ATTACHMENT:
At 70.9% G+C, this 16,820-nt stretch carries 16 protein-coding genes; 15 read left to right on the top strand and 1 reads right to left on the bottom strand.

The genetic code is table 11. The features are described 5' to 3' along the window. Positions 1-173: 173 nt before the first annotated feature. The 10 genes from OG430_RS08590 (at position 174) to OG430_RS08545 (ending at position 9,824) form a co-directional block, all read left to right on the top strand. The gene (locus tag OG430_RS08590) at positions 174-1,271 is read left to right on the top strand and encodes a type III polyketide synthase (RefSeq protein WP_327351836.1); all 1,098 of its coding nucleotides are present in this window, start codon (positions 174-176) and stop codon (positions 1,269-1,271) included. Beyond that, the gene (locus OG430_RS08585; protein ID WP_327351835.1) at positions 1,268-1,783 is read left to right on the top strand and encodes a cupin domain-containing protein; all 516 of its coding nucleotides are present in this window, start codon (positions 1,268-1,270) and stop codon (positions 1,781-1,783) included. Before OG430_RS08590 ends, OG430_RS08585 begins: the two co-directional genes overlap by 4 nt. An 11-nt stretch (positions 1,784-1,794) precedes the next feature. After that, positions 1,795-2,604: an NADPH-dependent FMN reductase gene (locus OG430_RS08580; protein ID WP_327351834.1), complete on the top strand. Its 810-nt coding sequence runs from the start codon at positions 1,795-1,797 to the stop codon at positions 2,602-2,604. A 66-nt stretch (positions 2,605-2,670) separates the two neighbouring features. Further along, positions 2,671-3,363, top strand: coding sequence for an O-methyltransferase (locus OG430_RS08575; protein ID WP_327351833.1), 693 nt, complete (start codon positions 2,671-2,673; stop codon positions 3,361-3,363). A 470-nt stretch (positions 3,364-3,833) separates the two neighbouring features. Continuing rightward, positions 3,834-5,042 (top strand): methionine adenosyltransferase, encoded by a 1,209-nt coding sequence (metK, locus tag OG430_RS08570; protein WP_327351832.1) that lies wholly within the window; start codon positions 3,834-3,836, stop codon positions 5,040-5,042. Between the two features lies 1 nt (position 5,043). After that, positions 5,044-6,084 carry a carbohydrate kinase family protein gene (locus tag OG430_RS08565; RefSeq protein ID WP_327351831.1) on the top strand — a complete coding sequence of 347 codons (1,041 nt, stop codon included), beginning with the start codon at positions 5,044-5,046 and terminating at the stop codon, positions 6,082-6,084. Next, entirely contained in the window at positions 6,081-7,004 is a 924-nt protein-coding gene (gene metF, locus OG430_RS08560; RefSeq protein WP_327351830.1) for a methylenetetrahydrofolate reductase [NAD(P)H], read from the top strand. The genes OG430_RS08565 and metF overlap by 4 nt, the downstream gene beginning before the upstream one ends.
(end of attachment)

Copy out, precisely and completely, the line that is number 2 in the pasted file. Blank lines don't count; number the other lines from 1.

The genetic code is table 11. The features are described 5' to 3' along the window. Positions 1-173: 173 nt before the first annotated feature. The 10 genes from OG430_RS08590 (at position 174) to OG430_RS08545 (ending at position 9,824) form a co-directional block, all read left to right on the top strand. The gene (locus tag OG430_RS08590) at positions 174-1,271 is read left to right on the top strand and encodes a type III polyketide synthase (RefSeq protein WP_327351836.1); all 1,098 of its coding nucleotides are present in this window, start codon (positions 174-176) and stop codon (positions 1,269-1,271) included. Beyond that, the gene (locus OG430_RS08585; protein ID WP_327351835.1) at positions 1,268-1,783 is read left to right on the top strand and encodes a cupin domain-containing protein; all 516 of its coding nucleotides are present in this window, start codon (positions 1,268-1,270) and stop codon (positions 1,781-1,783) included. Before OG430_RS08590 ends, OG430_RS08585 begins: the two co-directional genes overlap by 4 nt. An 11-nt stretch (positions 1,784-1,794) precedes the next feature. After that, positions 1,795-2,604: an NADPH-dependent FMN reductase gene (locus OG430_RS08580; protein ID WP_327351834.1), complete on the top strand. Its 810-nt coding sequence runs from the start codon at positions 1,795-1,797 to the stop codon at positions 2,602-2,604. A 66-nt stretch (positions 2,605-2,670) separates the two neighbouring features. Further along, positions 2,671-3,363, top strand: coding sequence for an O-methyltransferase (locus OG430_RS08575; protein ID WP_327351833.1), 693 nt, complete (start codon positions 2,671-2,673; stop codon positions 3,361-3,363). A 470-nt stretch (positions 3,364-3,833) separates the two neighbouring features. Continuing rightward, positions 3,834-5,042 (top strand): methionine adenosyltransferase, encoded by a 1,209-nt coding sequence (metK, locus tag OG430_RS08570; protein WP_327351832.1) that lies wholly within the window; start codon positions 3,834-3,836, stop codon positions 5,040-5,042. Between the two features lies 1 nt (position 5,043). After that, positions 5,044-6,084 carry a carbohydrate kinase family protein gene (locus tag OG430_RS08565; RefSeq protein ID WP_327351831.1) on the top strand — a complete coding sequence of 347 codons (1,041 nt, stop codon included), beginning with the start codon at positions 5,044-5,046 and terminating at the stop codon, positions 6,082-6,084. Next, entirely contained in the window at positions 6,081-7,004 is a 924-nt protein-coding gene (gene metF, locus OG430_RS08560; RefSeq protein WP_327351830.1) for a methylenetetrahydrofolate reductase [NAD(P)H], read from the top strand. The genes OG430_RS08565 and metF overlap by 4 nt, the downstream gene beginning before the upstream one ends.